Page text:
Labour Court calls for 8.75pc pay rise for Aer Lingus staff
AER Lingus staff should be given a total pay rise of 8.75pc over 39 months, the Labour Court has recommended.
The court recommendation — which the airline’s management will hope will break a standoff over pay — equates to an average annual pay rise of 2.7pc for many staff.
If agreed, such a deal is likely to cost the airline just over €20m for the period. That is less than half of what it would have cost the airline if an initial demand by trade unions for a 19.1pc pay rise over three years had been accepted.
The recommendation also postponed any productivity deal for at least three months and long-fingered demands for a profit-sharing scheme that the airline had feared could drive the cost of an agreement to over €100m.
Unions were seeking increases in pay, the introduction of profit sharing and the restoration of lost increments after what they described as “the exceptional financial performance of Aer Lingus”.
But management had lodged a 49-page submission with the court that focused heavily on the difficult environment in which it is claimed Aer Lingus is now operating. It particularly highlighted the competitive pressures the airline now faces on short-haul routes from Ryanair and on transatlantic routes from Norwegian’s new services from Dublin, Cork, Shannon and Belfast.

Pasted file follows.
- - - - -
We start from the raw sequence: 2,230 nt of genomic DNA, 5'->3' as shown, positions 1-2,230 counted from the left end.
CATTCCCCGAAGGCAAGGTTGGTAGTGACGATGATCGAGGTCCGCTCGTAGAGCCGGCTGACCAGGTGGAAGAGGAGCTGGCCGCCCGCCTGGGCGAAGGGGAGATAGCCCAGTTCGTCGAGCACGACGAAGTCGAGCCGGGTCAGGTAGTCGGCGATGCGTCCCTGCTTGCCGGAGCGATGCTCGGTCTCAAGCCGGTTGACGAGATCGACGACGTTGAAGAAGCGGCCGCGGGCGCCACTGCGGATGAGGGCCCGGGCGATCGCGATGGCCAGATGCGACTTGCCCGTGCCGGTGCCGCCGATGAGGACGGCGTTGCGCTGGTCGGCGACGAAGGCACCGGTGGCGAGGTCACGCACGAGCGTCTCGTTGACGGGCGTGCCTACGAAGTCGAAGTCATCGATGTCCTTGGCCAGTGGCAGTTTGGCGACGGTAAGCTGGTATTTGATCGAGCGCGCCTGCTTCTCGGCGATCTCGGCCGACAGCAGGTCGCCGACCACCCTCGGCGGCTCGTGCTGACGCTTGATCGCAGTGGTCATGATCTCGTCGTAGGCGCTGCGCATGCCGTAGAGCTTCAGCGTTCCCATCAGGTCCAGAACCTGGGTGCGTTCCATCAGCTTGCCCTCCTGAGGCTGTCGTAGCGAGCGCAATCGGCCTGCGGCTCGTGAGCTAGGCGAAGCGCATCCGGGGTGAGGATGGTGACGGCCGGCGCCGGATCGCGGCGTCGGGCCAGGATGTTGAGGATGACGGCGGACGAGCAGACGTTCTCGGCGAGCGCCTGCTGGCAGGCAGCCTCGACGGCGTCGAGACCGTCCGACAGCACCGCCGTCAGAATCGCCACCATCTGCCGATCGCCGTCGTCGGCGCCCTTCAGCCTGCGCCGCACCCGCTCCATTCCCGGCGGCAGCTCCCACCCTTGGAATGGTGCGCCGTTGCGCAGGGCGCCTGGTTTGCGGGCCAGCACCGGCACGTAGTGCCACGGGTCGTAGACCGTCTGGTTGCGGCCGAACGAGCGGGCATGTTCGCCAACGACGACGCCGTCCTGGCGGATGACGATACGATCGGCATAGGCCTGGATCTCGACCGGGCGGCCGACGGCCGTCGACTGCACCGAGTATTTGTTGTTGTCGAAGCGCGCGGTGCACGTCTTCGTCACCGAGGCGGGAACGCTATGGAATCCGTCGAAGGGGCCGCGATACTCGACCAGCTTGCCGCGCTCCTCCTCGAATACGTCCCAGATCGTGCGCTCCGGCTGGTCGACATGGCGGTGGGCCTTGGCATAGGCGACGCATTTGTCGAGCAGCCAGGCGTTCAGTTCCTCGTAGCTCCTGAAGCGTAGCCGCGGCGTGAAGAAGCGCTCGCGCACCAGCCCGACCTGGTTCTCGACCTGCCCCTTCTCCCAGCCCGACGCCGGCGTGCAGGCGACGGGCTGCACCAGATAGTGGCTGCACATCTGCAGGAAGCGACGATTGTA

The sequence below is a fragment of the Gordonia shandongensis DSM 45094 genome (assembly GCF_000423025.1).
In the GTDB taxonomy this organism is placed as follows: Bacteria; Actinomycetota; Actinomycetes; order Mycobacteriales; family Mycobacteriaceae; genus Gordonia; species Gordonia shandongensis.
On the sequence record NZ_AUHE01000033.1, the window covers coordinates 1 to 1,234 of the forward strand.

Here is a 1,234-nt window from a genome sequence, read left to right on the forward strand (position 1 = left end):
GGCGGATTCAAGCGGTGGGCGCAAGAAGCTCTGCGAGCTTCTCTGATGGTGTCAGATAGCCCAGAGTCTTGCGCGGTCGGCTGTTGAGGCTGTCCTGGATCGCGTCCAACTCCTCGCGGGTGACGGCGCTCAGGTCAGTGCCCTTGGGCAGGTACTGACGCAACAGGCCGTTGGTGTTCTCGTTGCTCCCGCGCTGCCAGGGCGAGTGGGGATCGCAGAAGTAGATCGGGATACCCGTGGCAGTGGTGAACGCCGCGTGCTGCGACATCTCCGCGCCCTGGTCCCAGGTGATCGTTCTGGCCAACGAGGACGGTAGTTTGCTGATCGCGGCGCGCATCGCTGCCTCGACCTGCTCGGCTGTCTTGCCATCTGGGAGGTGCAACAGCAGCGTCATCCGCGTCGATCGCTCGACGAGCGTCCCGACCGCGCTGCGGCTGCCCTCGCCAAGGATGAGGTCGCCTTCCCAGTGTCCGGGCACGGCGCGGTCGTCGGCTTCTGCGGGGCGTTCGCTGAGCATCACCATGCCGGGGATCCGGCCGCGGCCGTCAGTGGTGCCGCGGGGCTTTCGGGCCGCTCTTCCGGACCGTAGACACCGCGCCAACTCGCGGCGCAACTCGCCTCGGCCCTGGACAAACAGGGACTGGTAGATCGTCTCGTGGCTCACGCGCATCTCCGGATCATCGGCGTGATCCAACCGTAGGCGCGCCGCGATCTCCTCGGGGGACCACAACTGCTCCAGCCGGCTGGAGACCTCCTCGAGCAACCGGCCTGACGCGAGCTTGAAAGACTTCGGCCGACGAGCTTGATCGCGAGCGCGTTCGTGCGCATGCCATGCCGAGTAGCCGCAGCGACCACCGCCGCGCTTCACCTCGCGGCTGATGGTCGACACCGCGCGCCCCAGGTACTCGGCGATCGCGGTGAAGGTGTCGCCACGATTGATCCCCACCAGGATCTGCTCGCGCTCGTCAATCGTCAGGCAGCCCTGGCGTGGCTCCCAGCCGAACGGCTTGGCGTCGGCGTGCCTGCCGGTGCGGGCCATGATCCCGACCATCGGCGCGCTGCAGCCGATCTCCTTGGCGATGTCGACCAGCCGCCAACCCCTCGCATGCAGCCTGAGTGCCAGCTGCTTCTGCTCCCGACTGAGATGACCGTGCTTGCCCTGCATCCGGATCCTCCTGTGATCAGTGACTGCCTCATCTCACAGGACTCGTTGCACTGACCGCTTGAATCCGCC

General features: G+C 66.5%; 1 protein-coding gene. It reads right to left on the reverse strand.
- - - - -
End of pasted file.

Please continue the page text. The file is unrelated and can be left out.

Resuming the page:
In its recommendation, the Labour Court said it noted in particular that there had not been a basic pay adjustment since 2010 although there had been “a number of lump sum payments”.
The pay rise recommended by the Labour Court in this case compares unfavourably to other recent pay rises achieved by unions in the wider transport sector. For example, Dublin Bus workers were granted a 3.75pc pay rise per year for three years, despite that company’s financial difficulties.
“Aer Lingus confirms receipt of the Labour Court recommendation relating to the pay claim lodged by Ictu, Siptu, Impact, Unite and the TEEU.
“We are reviewing the details of the recommendation and will clarify our position on the various matters contained therein in due course,” said a spokesman.
The deal, if agreed, would be paid over 39 months and would cost the airline more than €20m